Ghrelin, a hormone long considered a key player in obesity, may instead take a major role in maintaining the balance between insulin and glucose and the development of diabetes, said Baylor College of Medicine researchers in a report in the current issue of the journal Cell Metabolism.
"Everybody has been pushing the connection between obesity and ghrelin," said Dr. Roy G. Smith, director of the BCM Huffington Center on Aging, "Companies have been developing ghrelin antagonists as anti-obesity drugs. Now these drugs may have a value in treating diabetes."
The downside is that the drugs may not forestall obesity.
In studies in his laboratory, mice bred to be deficient in both ghrelin (which stimulates appetite) and leptin (associated with controlling obesity) could be expected to be thin or of normal body weight, said Smith, also a professor of Molecular and Cellular Biology at BCM. That was a surprise, said the paper's first author, Dr. Yuxiang Sun, a BCM instructor in the center.
"They were just as fat as the mice bred to lack only leptin," said Smith.
However, their glucose levels were lower than in leptin-deficient mice. When Sun did a glucose tolerance test on the mice, she found much lower levels in the animals that did not produce either ghrelin or leptin.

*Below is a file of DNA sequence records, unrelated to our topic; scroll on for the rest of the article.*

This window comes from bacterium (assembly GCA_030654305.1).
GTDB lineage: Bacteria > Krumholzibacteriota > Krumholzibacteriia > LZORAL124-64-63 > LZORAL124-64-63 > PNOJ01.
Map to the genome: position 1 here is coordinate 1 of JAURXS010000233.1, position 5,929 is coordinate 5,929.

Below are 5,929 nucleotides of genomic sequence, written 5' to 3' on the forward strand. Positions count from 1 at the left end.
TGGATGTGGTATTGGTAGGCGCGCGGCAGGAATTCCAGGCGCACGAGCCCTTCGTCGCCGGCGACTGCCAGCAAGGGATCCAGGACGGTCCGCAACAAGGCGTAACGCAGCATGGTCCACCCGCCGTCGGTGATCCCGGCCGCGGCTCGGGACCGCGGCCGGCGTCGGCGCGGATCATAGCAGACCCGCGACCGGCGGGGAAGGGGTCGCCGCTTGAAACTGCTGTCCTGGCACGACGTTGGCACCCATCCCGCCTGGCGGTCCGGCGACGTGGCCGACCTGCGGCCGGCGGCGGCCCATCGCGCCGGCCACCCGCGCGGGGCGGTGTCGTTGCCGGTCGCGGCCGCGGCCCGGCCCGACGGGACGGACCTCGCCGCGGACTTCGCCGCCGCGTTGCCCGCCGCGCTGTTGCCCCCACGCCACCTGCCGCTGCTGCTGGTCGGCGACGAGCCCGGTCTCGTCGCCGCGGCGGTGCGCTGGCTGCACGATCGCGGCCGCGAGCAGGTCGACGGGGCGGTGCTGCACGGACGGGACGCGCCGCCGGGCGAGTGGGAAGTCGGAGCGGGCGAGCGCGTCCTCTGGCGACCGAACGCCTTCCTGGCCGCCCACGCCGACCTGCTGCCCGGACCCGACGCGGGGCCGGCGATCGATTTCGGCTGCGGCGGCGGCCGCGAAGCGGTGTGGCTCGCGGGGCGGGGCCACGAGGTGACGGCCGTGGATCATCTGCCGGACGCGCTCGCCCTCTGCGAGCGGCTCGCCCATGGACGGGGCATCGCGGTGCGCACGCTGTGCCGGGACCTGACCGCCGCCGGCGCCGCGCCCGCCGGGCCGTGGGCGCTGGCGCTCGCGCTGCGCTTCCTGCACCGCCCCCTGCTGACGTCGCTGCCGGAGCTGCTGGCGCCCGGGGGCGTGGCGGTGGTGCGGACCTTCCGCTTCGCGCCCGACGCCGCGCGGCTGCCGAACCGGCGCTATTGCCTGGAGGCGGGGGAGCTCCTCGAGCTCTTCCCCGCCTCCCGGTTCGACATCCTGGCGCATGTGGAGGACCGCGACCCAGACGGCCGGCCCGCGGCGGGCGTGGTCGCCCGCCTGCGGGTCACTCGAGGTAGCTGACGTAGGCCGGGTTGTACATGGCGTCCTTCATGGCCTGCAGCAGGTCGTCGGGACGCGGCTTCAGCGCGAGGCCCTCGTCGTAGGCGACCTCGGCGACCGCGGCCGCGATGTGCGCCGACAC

"They were more resistant to glucose because they secreted more insulin in response to the glucose challenge," said Smith.
When Sun and Smith investigated further, they found lower levels of uncoupling protein-2 (Ucp2) in cells called pancreatic islets (where insulin is made). Reducing Ucp2 improves the cell's ability to make ATP, the cell's energy molecule, thereby increasing the sensitivity of the pancreatic beta cell (the cell in the pancreas which produces insulin) to glucose-induced insulin release. Further tests in animals lacking ghrelin, showed that besides increased insulin secretion, their sensitivity to insulin was increased, said Sun. "That means glucose was cleared more efficiently."
While Smith sees a role for drugs that block ghrelin in treatment of type 2 diabetes (which usually occurs in adulthood and is often associated with obesity), he sounds a cautionary note.
"If through this process, you increase ATP production by the beta cell, you may in the long-term get oxidative stress which could eventually destroy the beta cell," he said. He said he does not yet have data to determine whether that is true or not.
In an accompanying analysis, Dr. Rexford S. Ahima of the University of Pennsylvania School of Medicine, wrote, "Overall, the studies provide compelling evidence that ghrelin has unique dual effects on glucose homeostasis (the balance between glucose and insulin), at least in a genetic model. Ghrelin antagonism (or blocking) may be a new approach for treating type 2 diabetes by improving insulin secretion in response to glucose and enhancing peripheral insulin action. The challenge is to ascertain if these results in rodents can be translated to patients."
Others who participated in the research include Drs. Mark Asnicar, Pradip K. Saha and Lawrence Chan, all of BCM.
This research was funded by the National Institutes of Health and the Canadian Institutes of Health Research.
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